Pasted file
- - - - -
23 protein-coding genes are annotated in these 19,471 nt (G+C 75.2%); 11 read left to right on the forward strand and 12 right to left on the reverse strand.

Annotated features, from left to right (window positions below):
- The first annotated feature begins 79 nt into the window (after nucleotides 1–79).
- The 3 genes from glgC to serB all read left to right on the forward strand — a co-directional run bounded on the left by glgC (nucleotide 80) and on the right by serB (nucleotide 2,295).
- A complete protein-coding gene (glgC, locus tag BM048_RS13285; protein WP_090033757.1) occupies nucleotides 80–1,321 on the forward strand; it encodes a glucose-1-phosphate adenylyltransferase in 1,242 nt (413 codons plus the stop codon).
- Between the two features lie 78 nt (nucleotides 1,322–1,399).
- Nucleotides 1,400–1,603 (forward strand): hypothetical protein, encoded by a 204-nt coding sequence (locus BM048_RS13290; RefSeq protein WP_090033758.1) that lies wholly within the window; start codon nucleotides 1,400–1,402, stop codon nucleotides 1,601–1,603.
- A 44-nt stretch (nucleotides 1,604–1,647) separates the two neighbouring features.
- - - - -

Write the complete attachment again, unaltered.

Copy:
23 protein-coding genes are annotated in these 19,471 nt (G+C 75.2%); 11 read left to right on the forward strand and 12 right to left on the reverse strand.

Annotated features, from left to right (window positions below):
- The first annotated feature begins 79 nt into the window (after nucleotides 1–79).
- The 3 genes from glgC to serB all read left to right on the forward strand — a co-directional run bounded on the left by glgC (nucleotide 80) and on the right by serB (nucleotide 2,295).
- A complete protein-coding gene (glgC, locus tag BM048_RS13285; protein WP_090033757.1) occupies nucleotides 80–1,321 on the forward strand; it encodes a glucose-1-phosphate adenylyltransferase in 1,242 nt (413 codons plus the stop codon).
- Between the two features lie 78 nt (nucleotides 1,322–1,399).
- Nucleotides 1,400–1,603 (forward strand): hypothetical protein, encoded by a 204-nt coding sequence (locus BM048_RS13290; RefSeq protein WP_090033758.1) that lies wholly within the window; start codon nucleotides 1,400–1,402, stop codon nucleotides 1,601–1,603.
- A 44-nt stretch (nucleotides 1,604–1,647) separates the two neighbouring features.